Lifestream, Comment on A Micro-Ethnography? by Renee Furner

Your wry observations made me smile, Dirk – and it was, as others have commented, impressively crafted.
I’m interested to know what the course materials were like for creating online and blended learning – were they similarly ‘instructionist’?
You note that those seeking an online course should be careful to choose something that matches what they are looking for – be it community or content. Do you think that the choice of ‘best’ learning environment is just down to individual preference, or do some have more pedagogic value than others?

Also – I blogged about ‘the intimacy of the xMOOC’ while on IDEL. If you’re interested, I’ve opened the post up – I can’t seem to see how to make it public but you should be able to view it when logged-in to EASE. If it doesn’t work (and you’re still keen to read it – there is mention of pyjamas, ice cream and toilet trips) let me know, and I’ll add you as a user.

from Comments for Argonauts of the Western Pathetic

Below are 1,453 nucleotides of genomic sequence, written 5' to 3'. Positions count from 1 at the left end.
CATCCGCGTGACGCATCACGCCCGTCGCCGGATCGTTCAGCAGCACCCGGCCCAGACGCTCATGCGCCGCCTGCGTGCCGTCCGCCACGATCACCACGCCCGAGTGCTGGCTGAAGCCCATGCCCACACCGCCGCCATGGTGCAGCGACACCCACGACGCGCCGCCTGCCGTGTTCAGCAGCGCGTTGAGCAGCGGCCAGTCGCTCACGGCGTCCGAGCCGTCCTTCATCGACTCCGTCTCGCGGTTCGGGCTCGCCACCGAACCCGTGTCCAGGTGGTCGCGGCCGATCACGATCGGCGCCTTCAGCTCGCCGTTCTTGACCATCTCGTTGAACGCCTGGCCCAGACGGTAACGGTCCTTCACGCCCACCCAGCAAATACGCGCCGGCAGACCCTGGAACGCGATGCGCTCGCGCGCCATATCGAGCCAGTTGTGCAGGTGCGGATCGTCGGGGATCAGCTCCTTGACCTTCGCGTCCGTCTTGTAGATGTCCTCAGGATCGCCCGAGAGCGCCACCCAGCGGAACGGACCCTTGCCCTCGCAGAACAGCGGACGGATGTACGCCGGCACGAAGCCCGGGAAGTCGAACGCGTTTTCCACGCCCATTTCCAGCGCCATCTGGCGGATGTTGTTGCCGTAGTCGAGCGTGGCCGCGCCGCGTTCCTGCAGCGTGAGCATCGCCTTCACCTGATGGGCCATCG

Lifestream, Comment on Digital_Ethnography by Renee Furner

Even though it wasn’t what you fully intended, I thought this was very nicely put together, Clare. Your use of image is really effective.

For the 5000 participants, was this on this, single iteration of your course or spread of previous iterations as well? If just this one, then wow – that really is massive!

I liked your observation that “Many people applied the taught elements to their own local community based projects.” Perhaps nowadays when our lives are so enmeshed in technology we are less likely to seek community online (i.e. because tech is ubiquitous the novelty and or utopian vision has worn off somewhat). Certainly I’m aware that I’m generally (not always) more likely to engage in dialogue about concepts from my studies with friends and local peers than I am with fellow course participants.

Or, has the rise of SNSs changed the types of community we seek online? Moving away from affinity groups and towards communities based on established relational (friendship/peer) networks? Or, perhaps it is as Walther (1997) suggests, and community is to a degree dependent on anticipated future interaction… more questions than answers from me (as usual), I’m afraid.

Thanks for sharing.


from Comments for Clare’s EDC blog